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It feels like FOSS is on a roll lately, with more and more great open source applications seeing funding from big names. Blender is back in the spotlight again, with backing from Microsoft.

Announced by the Blender team today, July 29 2020, Microsoft has joined them as a 'Gold' level Corporate Member. This means Microsoft will be giving the Blender Foundation at least €30K a year, which the Blender team say pays for half a year of developer time to improve Blender. The statement from the Blender Foundation Chairman was short and sweet:

We at Blender are very proud of this support statement, it’s another important signal that the industry migrates to open source and finds ways to contribute to it.

This follows a string of other major companies throwing their backing behind Blender. Over the last year we've seen Embark Studios, AMD, Adidas, NVIDIA, Ubisoft and Epic Games all pledge monies towards it. There's plenty more that already contribute like Google, Ubuntu developer Canonical, Valve and more.

Looking over their funding page, they're currently getting about €94,175 a month across 41 corporate sponsors and 4,601 individuals. Sounds nice on the surface but that's not much when split between a few developers. Hopefully this level of funding keeps up and they manage to pull in more as Blender is such a fantastic bit of open source software.

Also, it's worth noting that the Blender team have some open job positions right now including a back-end developer, a writer to blog about what they're doing and a community coordinator.

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damarrin 29 Jul
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Windows exclusive features in Blender in 3... 2... 1...

That said, it’s much easier to configure GPU support in Windows than it is In Linux, so maybe we already have that.

Last edited by damarrin on 29 July 2020 at 2:25 pm UTC
Tchey 29 Jul
I’m always very cautious with these "good news", but thanks for the info.
Linuxwarper 29 Jul
What's their intentions with funding Blender?
g000h 29 Jul
The thing is, all the big development companies should contribute towards projects like this so that they themselves don't get put over a barrel by the companies who control the creativity software market, e.g. Adobe, Autodesk.
_Map_ 29 Jul
Quoting: damarrinWindows exclusive features in Blender in 3... 2... 1...
A Windows exclusive feature is almost impossible due to the GPL licence, except for an integration of a windows only external tool, which is fine as it's not really a problem on blender side.
And €30K a year is nothing, they would need to pay at least €200k a year to justify the time and money invested to add any interesting features so I don't think Microsoft has any evil secret agenda here, they're just doing like everyone else and helping a bit the blender institute.
Oh that is damn cool. Awesome! And that puts Blender sooo close to reaching it's "20 full time developers" target too!

Blender is unstoppable!
Mohandevir 29 Jul
Personnally, I would like to see something similar happen to the likes of FreeCAD or any other CAD software...
CatKiller 29 Jul
Quoting: LinuxwarperWhat's their intentions with funding Blender?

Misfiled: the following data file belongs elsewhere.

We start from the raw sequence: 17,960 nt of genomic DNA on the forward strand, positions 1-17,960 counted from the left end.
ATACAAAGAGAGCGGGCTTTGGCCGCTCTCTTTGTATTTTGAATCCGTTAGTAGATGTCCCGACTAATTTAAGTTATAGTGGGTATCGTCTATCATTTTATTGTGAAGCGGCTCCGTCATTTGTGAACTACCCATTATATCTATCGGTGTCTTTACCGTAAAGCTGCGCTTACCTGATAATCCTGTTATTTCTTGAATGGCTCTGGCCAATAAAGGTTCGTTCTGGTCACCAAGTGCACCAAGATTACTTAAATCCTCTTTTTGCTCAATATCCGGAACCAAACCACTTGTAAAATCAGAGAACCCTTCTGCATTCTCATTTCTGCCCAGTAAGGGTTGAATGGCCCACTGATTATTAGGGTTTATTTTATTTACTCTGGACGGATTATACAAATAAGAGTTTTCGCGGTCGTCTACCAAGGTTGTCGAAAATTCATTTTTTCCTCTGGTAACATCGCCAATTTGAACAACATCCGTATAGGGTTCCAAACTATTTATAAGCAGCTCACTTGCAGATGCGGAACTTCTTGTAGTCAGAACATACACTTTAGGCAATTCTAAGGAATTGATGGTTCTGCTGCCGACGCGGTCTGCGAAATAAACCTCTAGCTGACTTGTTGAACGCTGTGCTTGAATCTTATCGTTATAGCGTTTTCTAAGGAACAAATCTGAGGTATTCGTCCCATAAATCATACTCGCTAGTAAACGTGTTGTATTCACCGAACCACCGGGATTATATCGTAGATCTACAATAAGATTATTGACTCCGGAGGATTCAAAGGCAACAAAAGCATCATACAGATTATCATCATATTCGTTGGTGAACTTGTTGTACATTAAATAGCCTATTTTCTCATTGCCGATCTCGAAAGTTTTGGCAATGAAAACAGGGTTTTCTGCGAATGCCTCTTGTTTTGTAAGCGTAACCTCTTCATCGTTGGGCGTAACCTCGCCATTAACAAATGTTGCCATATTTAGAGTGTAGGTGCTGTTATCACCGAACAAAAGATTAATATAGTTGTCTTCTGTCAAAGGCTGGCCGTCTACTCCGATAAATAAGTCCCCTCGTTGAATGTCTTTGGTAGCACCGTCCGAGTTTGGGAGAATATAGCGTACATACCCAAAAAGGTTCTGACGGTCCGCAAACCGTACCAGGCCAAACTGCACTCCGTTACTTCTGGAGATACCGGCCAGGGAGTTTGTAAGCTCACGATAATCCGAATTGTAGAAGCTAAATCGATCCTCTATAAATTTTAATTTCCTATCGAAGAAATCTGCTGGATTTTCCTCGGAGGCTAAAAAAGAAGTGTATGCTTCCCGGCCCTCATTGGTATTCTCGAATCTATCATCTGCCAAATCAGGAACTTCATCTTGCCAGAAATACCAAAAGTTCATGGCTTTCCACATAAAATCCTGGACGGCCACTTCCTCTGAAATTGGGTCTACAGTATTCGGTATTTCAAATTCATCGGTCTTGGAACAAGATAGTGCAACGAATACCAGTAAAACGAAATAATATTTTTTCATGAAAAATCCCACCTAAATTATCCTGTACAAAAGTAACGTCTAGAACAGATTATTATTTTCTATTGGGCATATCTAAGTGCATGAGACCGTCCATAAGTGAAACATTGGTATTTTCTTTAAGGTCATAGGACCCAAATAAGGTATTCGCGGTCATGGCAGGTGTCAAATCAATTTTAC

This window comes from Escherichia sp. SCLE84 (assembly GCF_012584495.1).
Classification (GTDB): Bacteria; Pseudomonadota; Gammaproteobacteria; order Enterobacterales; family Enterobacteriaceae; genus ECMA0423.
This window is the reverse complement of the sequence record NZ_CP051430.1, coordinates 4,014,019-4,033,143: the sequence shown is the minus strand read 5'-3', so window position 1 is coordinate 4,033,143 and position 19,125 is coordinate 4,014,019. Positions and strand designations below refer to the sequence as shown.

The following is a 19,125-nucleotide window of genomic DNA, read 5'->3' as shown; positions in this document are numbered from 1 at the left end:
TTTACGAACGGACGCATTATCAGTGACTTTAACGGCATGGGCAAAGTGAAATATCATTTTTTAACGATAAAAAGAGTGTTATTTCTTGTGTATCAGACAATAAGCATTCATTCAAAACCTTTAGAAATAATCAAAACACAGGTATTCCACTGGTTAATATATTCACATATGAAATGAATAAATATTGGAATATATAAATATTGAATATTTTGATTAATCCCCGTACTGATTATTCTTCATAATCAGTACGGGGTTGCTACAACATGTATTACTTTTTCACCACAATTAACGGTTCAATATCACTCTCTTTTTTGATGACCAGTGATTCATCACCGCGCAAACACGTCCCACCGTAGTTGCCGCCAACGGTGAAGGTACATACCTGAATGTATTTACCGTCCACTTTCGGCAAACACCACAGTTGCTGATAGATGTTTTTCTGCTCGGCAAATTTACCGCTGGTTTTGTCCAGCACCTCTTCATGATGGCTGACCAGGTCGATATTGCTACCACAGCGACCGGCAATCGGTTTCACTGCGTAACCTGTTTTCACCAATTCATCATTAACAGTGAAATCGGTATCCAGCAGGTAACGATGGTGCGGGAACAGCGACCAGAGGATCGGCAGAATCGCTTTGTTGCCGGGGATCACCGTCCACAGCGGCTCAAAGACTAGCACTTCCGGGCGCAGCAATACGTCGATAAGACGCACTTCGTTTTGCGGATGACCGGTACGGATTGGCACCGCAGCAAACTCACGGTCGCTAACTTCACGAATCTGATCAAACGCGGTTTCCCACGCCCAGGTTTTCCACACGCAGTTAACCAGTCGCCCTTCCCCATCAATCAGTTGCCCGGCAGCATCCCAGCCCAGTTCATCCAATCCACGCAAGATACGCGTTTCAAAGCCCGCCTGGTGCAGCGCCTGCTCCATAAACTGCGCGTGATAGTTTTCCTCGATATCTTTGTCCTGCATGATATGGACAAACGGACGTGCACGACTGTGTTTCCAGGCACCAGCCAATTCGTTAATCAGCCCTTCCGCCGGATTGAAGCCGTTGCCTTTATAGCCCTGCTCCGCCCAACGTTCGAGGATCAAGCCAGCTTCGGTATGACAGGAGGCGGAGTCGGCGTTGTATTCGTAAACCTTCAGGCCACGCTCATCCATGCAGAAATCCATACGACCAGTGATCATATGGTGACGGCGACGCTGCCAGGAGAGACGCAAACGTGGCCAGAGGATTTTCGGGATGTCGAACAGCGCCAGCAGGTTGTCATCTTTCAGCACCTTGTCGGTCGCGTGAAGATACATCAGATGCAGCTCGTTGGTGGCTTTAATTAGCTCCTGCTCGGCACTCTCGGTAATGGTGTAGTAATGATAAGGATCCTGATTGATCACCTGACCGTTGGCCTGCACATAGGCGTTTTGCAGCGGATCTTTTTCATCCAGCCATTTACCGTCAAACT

Primarily it's marketing: they get a good PR boost for peanuts - much less than the cost of an advertising campaign.

However, there's also the concept of "commoditise your complements." That means that all of the things that people use with your product, that you can't control directly, should have lots of competitors that people can also use with your product. If you sell cars you want there to be lots of petrol companies whose petrol your customers can use: you wouldn't want to be dependent on a single massive petrol company who might eventually produce their own car to be used with their petrol.

It doesn't have to be nefarious, it's just a standard business decision. You can see the same thing with Valve's Linux support: they don't want to be dependent on Microsoft, so they're investing in ways to make the OS a commodity that their customers can swap out as they see fit.
Quoting: damarrinThat said, it’s much easier to configure GPU support in Windows than it is In Linux, so maybe we already have that.

Since when, did I missed something? o.O

I am used to install the Linux NV closed source driver via the package manager and you're done CUDA is right onboard. (Don't know for AMD since I never had an AMD GPU in my Linux boxes)

On Windows it's pretty much the same except of a missing package manager. So basically it's slightly more complicated on Windows because you need to manually download the driver and run the exe if we're super picky here.

But I wouldn't use Blender on Windows anyway since the render time is a nightmare. You're loose approximate 25% CPU and 6% GPU performance on Windows due to Windows being Windows. Since time is money and time is a vital part of 3D rendering it's just a waste of money and time if you render larger projects.

Not to mentioned forced updates and reboots which will probably happen since it's not uncommon to have multiple machines rendering for a couple of days if not weeks for a good quality animation.

QuoteMicrosoft has joined them as a 'Gold' level Corporate Member.

I really struggle with my point of view on Microsoft this year. In the past it was easy: Screw you Microsoft just decay already.

But these year I really have issues to stand that quote. Yes they do strange things like DX12 for WSL only and some other strange stuff but also they do actually good things here and there which makes it really hard to just plain hate on them. :/
Derheim 29 Jul
Never trust M$, no matter what they do, never trust them.
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